A little perspective can go a long way in helping you reduce your anxiety.

So remember: Take a deep breath, practice positive visualization, and get a little perspective. You’re well on your way to setting those butterflies in your stomach free!

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Last Updated on November 17, 2019

20 Creative Ways To Say Thank You

20 Creative Ways To Say Thank You

Saying, “Thank you,” can be difficult to do. Some things just demand a little something extra because of the magnitude of the favor or the depth of appreciation involved. But what can you do to say thank you in a meaningful way? Sometimes you have to get a little more creative than just firing off an email. Here are 20 creative ways to say thank you that your friends and family will remember and cherish!

1. Make a gift bag.

A unique, homemade gift bag with a custom label or a note is a simple but heartfelt way to show your appreciation for the wonderful things your friends or family have done for you.

2. Give a toast.

Many people fear public speaking more than death, giving this particular thank-you a little extra meaning. Composing a sincere, eloquent toast and delivering it is a nice way to show appreciation that truly comes from the heart.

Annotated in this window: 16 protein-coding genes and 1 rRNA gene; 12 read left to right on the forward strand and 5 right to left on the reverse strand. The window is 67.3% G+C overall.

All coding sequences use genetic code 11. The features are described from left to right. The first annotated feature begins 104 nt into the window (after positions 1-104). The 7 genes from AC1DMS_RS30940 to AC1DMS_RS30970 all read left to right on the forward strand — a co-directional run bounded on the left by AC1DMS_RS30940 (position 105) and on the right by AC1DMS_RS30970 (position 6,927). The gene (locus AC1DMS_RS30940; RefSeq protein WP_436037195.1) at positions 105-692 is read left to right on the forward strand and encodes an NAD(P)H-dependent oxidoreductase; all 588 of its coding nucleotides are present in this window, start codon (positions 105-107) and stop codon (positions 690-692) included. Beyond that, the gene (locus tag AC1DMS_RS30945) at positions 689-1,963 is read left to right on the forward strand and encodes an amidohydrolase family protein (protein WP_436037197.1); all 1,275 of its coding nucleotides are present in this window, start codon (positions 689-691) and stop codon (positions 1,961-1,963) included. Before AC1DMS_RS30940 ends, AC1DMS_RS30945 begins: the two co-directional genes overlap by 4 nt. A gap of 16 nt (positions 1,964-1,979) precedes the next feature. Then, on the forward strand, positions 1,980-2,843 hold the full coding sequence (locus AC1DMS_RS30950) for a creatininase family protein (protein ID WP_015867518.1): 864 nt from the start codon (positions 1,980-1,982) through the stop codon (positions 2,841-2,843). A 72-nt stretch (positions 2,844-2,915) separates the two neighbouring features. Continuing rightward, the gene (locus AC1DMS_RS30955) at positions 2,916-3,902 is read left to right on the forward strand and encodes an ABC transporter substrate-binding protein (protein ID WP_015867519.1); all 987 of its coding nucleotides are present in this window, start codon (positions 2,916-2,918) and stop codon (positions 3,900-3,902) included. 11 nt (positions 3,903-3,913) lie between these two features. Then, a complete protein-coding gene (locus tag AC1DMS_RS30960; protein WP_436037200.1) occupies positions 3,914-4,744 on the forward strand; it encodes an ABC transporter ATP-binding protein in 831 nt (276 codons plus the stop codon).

3. Write a poem.

“Roses are red, violets are blue…” Uh, you could write that...but why not put a little extra zing in it? Find out what their favorite kind of poetry is: haiku, free verse, iambic pentameter, and so on. (Google them if you don’t know what they are.) Then write one that expresses why they deserve your thanks…and why you’re glad to give it!

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4. Create your own labels.

There are a number of websites that offer custom gift labels. Find one that fits your personality and that of your friends and create a personalized thank-you label!

5. Give a gift card.